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The trustees for the Arkansas Public Employees Retirement System will ask the Arkansas General Assembly in the 2021 regular session to enact legislation that would phase in an increase in the 5%-of-salary rate charged to members who pay into the system, the trustees decided on Tuesday.

The system's trustees also decided to ask lawmakers to enact legislation that would change the three-year period for computing the final average salary upon which system members' retirement benefits are calculated and change, for newly hired members, the compound, 3% cost-of-living adjustment paid each year to the system's retirees.

The trustees said their aim is to improve the retirement system's financial status and to reduce the system's unfunded liabilities.

The public employees system is state government's second-largest retirement system with more than $9 billion in investments and more than 80,000 working and retired members.

"If we adopt a final package today, that's not the last day stop in this process," system Executive Director Duncan Baird told the trustees at the outset of their nearly two-hour meeting.

"We expect that the joint [legislative] retirement committee is going to do a virtual town hall and give us an opportunity to talk about the financial status of the system, talk about the pieces of legislation that we are proposing and hear additional feedback and take questions from our members," he said.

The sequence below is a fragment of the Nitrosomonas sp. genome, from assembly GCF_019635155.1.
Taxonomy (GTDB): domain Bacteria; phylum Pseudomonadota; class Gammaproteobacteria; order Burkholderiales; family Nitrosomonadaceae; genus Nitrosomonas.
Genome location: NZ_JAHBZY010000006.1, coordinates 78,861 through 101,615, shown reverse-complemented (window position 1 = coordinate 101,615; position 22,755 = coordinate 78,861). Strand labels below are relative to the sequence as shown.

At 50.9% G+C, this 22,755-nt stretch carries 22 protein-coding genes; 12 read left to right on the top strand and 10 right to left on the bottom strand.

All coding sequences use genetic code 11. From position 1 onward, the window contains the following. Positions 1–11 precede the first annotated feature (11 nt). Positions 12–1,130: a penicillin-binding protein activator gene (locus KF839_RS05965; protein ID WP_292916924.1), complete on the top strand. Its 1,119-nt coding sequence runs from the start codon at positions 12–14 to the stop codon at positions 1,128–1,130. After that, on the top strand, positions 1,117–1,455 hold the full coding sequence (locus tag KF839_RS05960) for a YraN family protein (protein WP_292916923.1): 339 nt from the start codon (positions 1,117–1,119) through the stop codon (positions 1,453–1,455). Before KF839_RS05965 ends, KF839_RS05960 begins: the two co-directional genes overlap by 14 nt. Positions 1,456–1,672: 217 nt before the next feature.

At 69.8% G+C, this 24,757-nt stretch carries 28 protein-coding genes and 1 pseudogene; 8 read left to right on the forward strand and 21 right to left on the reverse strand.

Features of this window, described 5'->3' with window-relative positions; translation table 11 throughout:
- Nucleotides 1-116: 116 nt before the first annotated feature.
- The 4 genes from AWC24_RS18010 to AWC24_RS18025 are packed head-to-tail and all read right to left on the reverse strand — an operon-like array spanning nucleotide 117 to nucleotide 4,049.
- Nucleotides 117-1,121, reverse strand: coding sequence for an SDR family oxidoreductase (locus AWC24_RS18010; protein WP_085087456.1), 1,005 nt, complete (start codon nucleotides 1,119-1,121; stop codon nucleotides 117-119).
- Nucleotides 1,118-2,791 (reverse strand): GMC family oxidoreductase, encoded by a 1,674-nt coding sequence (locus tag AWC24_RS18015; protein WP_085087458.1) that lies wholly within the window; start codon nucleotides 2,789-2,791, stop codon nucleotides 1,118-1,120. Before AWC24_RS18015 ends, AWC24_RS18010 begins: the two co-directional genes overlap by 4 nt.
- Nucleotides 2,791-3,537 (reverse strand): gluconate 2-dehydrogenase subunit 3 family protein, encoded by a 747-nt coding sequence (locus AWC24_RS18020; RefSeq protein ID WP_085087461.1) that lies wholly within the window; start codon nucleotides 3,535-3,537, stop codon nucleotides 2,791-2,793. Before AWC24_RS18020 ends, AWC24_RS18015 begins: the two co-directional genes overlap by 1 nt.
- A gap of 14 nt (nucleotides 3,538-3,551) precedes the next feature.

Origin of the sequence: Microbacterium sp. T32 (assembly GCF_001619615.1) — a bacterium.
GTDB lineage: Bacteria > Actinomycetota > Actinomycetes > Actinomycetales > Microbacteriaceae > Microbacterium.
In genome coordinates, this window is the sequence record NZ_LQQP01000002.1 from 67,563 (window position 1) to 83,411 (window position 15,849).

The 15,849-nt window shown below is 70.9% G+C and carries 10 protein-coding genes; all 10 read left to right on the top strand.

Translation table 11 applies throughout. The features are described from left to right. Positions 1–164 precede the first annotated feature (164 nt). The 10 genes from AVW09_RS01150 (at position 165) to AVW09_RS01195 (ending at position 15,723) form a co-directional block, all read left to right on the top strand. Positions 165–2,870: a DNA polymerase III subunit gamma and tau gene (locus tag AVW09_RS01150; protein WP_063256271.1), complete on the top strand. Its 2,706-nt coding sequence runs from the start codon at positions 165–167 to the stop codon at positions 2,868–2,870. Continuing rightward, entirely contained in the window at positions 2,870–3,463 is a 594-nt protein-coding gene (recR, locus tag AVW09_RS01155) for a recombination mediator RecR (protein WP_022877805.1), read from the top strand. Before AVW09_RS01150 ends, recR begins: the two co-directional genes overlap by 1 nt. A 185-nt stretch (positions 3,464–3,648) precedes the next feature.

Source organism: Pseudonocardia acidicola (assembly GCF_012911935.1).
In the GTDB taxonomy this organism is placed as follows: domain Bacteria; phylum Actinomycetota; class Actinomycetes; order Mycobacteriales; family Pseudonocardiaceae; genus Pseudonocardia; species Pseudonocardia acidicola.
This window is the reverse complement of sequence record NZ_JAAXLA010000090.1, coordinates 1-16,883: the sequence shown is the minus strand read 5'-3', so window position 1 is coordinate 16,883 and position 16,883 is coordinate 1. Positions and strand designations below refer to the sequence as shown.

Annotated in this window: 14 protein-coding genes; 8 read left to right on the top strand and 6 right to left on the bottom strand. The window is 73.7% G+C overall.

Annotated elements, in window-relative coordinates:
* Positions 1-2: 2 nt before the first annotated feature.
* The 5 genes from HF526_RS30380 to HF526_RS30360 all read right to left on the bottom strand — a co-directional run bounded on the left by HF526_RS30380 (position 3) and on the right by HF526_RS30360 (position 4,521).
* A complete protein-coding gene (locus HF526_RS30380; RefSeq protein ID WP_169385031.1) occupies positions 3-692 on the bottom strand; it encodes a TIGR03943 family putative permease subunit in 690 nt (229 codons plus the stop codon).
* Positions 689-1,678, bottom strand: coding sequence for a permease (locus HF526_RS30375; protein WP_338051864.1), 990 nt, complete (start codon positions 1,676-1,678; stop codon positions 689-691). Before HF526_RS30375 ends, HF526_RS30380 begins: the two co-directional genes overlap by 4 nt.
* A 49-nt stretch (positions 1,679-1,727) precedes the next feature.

Mita Drazilov, an actuary for Gabriel, Roeder, Smith & Co., told the system's trustees that the system earned an investment return of about 2% in fiscal 2020 that ended June 30.

In fiscal 2020, the system's investment portfolio earned 2.38%, based on the system chief investment officer's figures and was valued at $9.09 billion on June 30, Baird said afterward. The system's target rate of return is 7.15% a year. The system's investment consultant, Callan, "will provide the detail and final numbers on our investments" at the Aug. 19 meeting, he said.

The legislative package, approved Tuesday by trustees in a voice vote with no audible dissenters, would:

• Phase in an increase in the 5%-of-salary rate paid by members to 7% of salary over an eight-year period.

• Base the final average salary used to calculate retirement benefits on the five highest-paid years rather than the three highest-paid years for active members.

Under this proposal, a snapshot of the three-year final average salary would be taken at a specific date upon enactment of the legislation. When a member retired, that member's actual five-year final average salary calculation would be compared with the original three-year snapshot taken at the previously designated date and the member would get to use the higher calculation.

• Change the compound, 3% cost-of-living adjustment to a compound cost-of-living adjustment based on the lower of the consumer price index or 3% for the retirement benefits of only newly hired members.

FOUR PROPOSALS

The trustees' proposed legislative package that they approved is one of four that the trustees considered Tuesday. The other package that drew considerable discussion included the same three changes and also would have increased the five-year vesting period from five years to eight years for newly hired members.

Board Chairwoman Candace Franks, who is the state's bank commissioner, said "We do hope that we do get some good success in our [legislative] session next year."